A strain of law reaching beyond any bounded international or transnational remit to assert a global jurisdiction has recently acquired a new prominence. Intimations of Global Law detects this strain in structures of international law claiming a planetary scope independent of state consent, in new threads of global constitutional law, administrative law and human rights, and in revived notions of ius gentium and the global rule of law. It is also visible in the legal pursuit of functionally differentiated global public goods, general conflict rules, norms of 'legal pluralism' and new legal hybrids such as the global law of peace and humanity law. The coming of global law affects how law manifests itself in a global age and alters the shape of our legal-ethical horizons. Global law presents a diverse, unsettled and sometimes conflicted legal category, and one which challenges our very understanding of the rudiments of legal authority.
Comparative Law is experiencing something of a renaissance,as legal scholars and practitioners traditionally outside the discipline find it newly relevant in projects such as constitution and code drafting, the harmonization of laws, court decisions, or as a tool for understanding the globalization of legal institutions. On the other hand, comparativists within the discipline find themselves asking questions about the identity of comparative law, what it is that makes comparative law unique as a discipline, what is the way forward. This book, designed with courses in comparative law as well as scholarly projects in mind, brings a new generation of comparativists together to reflect on the character of their discipline. It aims to incite curiosity and debate about contemporary issues within comparative law by bringing the discipline into conversation with debates in anthropology, literary and cultural studies, and critical theory. The book addresses questions such as what is the disciplinary identity of comparative law; how should we understand its relationship to colonialism, modernism, the Cold War, and other wider events that have shaped its history; what is its relationship to other projects of comparison in the arts, social sciences and humanities; and how has comparative law contributed at different times and in different parts of the world to projects of legal reform. Each of the essays frames its intervention around a close reading of the life and work of one formative character in the history of the discipline. Taken as a whole, the book offers a fresh and sophisticated picture of the discipline and its future. Contents: Montesquieu: the specter of despotism and the origins of comparative law (Robert Launay); Max Weber and the uncertainties of categorical comparative law (Ahmed White); Rethinking Hermann Kantorowicz: Free law, American legal realism and the legacy of anti-formalism (Vivian Grosswald Curran); Encountering amateurism: John Henry Wigmore and the uses of American formalism (Annelise Riles); Nobushige Hozumi: A skillful transplanter of western legal thought into Japanese soil (Hitoshi Aoki); Sanhuri, comparative law and Islamic legal reform, or why cultural authenticity is impossible (Amr Shalakany); Sculpting the agenda of comparative law: Ernst Rabel and the facade of language (David J. Gerber); René David: At the head of the family (Jorge L. Esquirol); Postmodern-Structural Comparative Jurisprudence? The aggregate impact of R. B. Schlesinger and R. Sacco to the understanding of the legal order (Ugo Mattei).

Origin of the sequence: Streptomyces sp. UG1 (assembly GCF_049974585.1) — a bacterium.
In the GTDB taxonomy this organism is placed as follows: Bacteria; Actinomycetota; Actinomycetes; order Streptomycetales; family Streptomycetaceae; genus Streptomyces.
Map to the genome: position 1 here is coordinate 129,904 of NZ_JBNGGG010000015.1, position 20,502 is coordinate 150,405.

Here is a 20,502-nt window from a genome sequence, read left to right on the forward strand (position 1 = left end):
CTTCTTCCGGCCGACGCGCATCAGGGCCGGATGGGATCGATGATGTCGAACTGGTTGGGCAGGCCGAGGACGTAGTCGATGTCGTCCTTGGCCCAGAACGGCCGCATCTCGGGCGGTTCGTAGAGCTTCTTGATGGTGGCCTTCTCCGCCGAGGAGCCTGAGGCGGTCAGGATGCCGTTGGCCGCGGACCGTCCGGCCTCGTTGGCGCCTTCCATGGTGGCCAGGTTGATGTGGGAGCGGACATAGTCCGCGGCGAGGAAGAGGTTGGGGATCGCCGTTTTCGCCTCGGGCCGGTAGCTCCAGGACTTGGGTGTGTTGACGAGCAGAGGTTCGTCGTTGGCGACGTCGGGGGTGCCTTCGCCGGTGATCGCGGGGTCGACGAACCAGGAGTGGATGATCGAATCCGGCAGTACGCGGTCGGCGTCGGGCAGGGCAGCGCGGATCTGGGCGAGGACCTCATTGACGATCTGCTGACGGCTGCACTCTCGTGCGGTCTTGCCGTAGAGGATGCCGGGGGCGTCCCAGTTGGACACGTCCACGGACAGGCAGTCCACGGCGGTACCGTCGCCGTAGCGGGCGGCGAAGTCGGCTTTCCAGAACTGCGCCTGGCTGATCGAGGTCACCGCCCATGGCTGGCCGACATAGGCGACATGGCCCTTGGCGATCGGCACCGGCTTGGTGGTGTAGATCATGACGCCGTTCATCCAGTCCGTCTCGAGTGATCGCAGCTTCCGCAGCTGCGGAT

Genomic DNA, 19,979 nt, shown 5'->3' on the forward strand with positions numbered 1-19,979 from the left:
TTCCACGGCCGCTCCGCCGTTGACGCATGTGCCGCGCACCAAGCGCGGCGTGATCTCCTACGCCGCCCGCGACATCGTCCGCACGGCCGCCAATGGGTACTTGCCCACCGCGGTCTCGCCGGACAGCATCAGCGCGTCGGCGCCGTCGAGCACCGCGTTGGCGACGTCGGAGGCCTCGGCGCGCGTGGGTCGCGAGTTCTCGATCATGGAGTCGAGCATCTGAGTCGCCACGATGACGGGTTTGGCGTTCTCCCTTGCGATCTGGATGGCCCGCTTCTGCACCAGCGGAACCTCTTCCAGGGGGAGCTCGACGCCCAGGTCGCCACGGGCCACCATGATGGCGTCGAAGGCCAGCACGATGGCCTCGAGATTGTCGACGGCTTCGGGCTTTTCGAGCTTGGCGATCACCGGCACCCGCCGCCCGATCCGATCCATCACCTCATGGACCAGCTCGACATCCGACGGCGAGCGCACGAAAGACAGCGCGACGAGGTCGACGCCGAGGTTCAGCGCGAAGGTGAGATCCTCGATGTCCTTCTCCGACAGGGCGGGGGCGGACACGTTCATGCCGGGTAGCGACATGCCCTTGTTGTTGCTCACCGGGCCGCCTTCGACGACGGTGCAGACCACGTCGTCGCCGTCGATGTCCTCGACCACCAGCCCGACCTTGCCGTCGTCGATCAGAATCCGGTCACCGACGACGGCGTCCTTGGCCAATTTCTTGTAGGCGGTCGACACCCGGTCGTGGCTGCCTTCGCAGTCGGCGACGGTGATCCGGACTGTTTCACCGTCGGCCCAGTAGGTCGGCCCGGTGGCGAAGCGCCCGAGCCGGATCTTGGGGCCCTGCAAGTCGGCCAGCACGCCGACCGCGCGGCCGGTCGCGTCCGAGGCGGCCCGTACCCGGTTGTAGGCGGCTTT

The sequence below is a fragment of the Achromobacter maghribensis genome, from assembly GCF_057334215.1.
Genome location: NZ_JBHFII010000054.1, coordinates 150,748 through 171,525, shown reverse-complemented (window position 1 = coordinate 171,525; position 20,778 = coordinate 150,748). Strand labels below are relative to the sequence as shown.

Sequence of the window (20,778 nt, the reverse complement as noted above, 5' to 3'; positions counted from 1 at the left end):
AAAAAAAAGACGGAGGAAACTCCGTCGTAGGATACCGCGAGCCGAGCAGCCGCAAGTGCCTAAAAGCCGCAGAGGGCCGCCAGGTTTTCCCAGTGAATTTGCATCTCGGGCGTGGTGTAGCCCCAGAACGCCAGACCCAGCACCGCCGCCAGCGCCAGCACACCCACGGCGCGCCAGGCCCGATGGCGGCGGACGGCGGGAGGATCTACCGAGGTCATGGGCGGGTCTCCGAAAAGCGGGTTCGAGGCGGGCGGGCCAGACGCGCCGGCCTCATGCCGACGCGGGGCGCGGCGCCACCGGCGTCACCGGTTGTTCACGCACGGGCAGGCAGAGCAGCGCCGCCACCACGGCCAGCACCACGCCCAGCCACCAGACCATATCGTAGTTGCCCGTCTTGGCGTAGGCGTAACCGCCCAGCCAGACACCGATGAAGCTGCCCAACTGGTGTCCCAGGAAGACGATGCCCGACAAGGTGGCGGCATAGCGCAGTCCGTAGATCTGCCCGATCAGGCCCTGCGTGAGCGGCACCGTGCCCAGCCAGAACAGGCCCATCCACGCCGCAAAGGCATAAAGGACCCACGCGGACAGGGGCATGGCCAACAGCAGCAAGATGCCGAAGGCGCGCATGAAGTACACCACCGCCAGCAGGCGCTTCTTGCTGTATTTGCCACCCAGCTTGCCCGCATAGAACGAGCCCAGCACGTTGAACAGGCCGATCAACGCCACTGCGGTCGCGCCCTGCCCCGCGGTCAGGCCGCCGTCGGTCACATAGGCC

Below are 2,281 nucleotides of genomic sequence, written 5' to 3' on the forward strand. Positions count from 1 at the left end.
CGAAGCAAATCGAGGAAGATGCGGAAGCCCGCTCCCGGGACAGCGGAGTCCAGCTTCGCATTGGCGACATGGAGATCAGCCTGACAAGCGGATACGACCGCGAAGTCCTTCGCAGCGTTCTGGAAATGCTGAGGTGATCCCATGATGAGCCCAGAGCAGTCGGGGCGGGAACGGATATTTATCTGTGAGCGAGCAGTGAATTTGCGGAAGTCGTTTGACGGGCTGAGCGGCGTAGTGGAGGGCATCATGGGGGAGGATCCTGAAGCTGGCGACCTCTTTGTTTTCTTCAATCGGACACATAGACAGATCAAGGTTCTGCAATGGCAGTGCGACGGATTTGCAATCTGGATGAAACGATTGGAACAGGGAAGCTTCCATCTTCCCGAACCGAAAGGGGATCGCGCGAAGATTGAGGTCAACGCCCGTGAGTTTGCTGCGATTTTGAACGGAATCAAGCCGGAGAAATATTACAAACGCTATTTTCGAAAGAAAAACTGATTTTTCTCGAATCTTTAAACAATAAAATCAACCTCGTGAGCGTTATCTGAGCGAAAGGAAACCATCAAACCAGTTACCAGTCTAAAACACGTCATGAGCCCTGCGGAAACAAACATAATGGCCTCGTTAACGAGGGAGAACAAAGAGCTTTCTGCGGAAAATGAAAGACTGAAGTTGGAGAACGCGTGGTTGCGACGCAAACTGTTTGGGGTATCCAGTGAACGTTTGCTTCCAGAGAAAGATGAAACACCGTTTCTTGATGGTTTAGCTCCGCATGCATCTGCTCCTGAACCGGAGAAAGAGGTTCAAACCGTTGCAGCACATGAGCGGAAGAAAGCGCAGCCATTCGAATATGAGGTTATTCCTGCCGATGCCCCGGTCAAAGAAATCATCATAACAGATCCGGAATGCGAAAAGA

It is becoming increasingly common for human rights norms to be transferred between legal and political systems and this book is a fresh approach to the intersection of transnational law and the protection of cultural difference beyond the single state border. It investigates how the construction and evolution of human rights norms are transferred in transnational legal settings and asks whether law should reflect, express or control any given aspect of culture. The chapters explore the ways that law and cultural identity may or may not co-exist, particularly in circumstances where a prima facie clash is observed. Examining legal approaches to cultural differences from a comparative perspective and across a wide range of locations, the book covers topics such as juvenile punishment, religious defamation, religious rights and conflict between industry and indigenous communities. It will be of value to those working in the areas of transnational and comparative law, as well as those concerned with human rights and the intersection of law and cultural difference.